Bank is ordered to give back auctioned home to siblings
SEE ALSO :Widow in battle to claim landDaniel testified that in 2009, the bank loaned Njuguna another Sh5.6 million without security after which his mother’s signature was forged purporting that she had agreed to extend the guarantee. “My mother had been ailing for four years and was seriously ill at the time of execution of the loan. She died a few days later and there was no way she could have signed the documents. I was close to my mother; she would have told me of the loan,” he told the court. Daniel had testified that he knew Njuguna as a family friend who frequented their house before their mother’s death, adding that he did not know Njuguna had forged the signature until the bank came to auction the house. Daniel said that when he wrote to the bank demanding to know the circumstances leading to the auction, Njuguna confronted him and told him to keep off. The siblings accused the bank of issuing statutory notices to a dead person, saying the family had not got letters of administration for the estate at the time to enable them to negotiate with the institution.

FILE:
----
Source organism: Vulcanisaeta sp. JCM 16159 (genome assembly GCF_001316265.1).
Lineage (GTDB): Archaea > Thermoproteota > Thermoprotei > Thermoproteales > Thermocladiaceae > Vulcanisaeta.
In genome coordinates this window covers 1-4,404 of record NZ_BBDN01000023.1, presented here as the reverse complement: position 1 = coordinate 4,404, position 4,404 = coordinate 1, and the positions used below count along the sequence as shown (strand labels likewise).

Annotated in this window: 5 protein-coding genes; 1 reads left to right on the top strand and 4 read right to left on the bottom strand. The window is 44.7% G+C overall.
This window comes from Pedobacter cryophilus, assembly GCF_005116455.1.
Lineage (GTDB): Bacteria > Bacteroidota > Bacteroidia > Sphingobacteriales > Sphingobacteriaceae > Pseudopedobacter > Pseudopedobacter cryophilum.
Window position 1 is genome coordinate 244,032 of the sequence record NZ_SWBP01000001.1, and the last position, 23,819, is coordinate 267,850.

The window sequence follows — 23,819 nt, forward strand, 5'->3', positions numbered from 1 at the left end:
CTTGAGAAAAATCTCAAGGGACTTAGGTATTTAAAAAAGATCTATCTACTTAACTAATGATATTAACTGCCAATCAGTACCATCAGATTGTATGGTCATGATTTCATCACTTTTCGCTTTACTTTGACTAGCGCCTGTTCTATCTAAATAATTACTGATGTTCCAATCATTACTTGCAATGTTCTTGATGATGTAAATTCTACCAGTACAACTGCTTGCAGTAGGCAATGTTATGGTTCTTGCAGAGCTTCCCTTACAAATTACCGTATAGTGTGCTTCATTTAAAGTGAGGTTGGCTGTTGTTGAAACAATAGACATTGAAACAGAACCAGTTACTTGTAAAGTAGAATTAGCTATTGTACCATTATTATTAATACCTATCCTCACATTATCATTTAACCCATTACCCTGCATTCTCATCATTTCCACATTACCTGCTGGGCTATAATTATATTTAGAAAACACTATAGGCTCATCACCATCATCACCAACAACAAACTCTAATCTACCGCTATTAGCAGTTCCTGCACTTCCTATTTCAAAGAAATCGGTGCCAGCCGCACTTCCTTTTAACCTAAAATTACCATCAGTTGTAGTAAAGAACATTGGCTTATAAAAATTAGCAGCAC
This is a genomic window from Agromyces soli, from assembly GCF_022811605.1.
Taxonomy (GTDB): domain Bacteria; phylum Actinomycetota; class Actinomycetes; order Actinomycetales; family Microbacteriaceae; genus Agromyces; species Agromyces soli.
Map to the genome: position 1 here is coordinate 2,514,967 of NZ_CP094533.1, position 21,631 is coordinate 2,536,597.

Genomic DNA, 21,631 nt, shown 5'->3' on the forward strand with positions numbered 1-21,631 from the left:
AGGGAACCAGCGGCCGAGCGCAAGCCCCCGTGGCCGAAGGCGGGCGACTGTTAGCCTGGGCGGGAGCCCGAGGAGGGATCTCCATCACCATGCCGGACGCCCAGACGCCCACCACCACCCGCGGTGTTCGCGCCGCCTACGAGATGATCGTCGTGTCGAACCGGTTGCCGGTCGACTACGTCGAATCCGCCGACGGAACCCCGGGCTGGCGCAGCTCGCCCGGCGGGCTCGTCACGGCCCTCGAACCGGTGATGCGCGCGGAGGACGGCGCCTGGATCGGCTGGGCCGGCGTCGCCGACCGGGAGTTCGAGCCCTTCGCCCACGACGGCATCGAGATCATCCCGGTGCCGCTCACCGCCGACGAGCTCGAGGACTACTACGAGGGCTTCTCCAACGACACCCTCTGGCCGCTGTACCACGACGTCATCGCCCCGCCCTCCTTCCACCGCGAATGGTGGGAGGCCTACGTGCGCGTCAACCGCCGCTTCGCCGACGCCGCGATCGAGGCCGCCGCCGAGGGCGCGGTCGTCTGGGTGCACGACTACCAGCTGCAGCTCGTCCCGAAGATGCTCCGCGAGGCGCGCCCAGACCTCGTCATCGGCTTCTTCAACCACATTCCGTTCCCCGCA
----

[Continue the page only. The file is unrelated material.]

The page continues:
SEE ALSO :Alarm as cartels eye plots in Kitale“It was painful to see our six-bedroom bungalow and the many rental houses our parents developed on the one-acre land go for a loan they did not benefit from. We just want to be allowed back to take care of our parents’ graves, which are in the compound,” said Daniel. The siblings had claimed that before their mother’s death, she repeatedly called Njuguna to find an alternative guarantor and return the title, but he refused. They also told the court they had pleaded with the bank during the auction to consider sub-dividing the land and selling a portion to pay its claim, but the institution refused, leaving them destitute.